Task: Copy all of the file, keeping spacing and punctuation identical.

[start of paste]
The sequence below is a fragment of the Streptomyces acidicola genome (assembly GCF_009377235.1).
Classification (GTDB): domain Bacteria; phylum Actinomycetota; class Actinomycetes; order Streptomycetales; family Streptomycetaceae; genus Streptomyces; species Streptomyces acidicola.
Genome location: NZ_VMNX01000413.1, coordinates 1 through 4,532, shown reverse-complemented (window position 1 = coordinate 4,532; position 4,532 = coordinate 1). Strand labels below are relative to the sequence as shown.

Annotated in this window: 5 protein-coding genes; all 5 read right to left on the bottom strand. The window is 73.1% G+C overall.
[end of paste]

The sequence below is a fragment of the Streptomyces acidicola genome (assembly GCF_009377235.1).
Classification (GTDB): domain Bacteria; phylum Actinomycetota; class Actinomycetes; order Streptomycetales; family Streptomycetaceae; genus Streptomyces; species Streptomyces acidicola.
Genome location: NZ_VMNX01000413.1, coordinates 1 through 4,532, shown reverse-complemented (window position 1 = coordinate 4,532; position 4,532 = coordinate 1). Strand labels below are relative to the sequence as shown.

Annotated in this window: 5 protein-coding genes; all 5 read right to left on the bottom strand. The window is 73.1% G+C overall.